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by Marta Ricart.

When the renovation of the Poblenou sea front began to be promoted in 1992, one of the new residential developments planned for this previously industrial area was the Front MarÝtim area. (...) The Second Olympic Village has been rapidly promoted since the initial permission was granted in 1995 and will comprise a group of 1,723 housing units distributed around 7 city blocks.
The Town Council invited seven teams of architects to make proposals for the layout of the new neighbourhood. Carles Ferrater, who designed the Vall d’Hebron Olympic Village, proposed that this new area of the city should preserve the grid pattern of the Eixample. (...)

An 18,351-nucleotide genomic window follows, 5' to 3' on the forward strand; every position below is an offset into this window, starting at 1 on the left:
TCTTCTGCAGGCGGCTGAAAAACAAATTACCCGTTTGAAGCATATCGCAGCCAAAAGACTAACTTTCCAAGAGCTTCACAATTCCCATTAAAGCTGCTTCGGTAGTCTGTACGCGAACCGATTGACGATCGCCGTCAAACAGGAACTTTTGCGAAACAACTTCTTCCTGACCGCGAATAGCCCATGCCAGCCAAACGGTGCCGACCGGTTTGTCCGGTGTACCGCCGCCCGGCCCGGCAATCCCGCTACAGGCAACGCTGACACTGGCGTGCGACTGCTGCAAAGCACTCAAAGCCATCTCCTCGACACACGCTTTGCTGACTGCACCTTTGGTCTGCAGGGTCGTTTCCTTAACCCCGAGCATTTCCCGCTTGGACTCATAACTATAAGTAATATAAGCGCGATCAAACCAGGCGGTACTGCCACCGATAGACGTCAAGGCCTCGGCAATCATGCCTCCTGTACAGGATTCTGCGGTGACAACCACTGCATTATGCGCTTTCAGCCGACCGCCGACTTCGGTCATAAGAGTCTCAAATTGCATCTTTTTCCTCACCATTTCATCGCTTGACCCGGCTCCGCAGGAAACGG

Construction of the blocks of flats began in the spring of 1997 on the city block to be occupied by public housing (276 housing units), and these flats will soon be occupied by the people affected by the town planning scheme. (...)
The fact that the development involves public land, which the developers were able to acquire at lower prices than are usual in the city, in spite of their complaints that it could have been less expensive, means that it was possible to impose the condition that 45 per cent of the housing units to be built must be subject to price controls, i.e. they must be subsidised. (...)
The planning scheme calls for the private developers to take responsibility for developing the new neighbourhood’s streets and public-use areas. Work on this part of the project has already begun and will undoubtedly have been completed by the time that the current Town Council’s term ends towards the middle of 1999.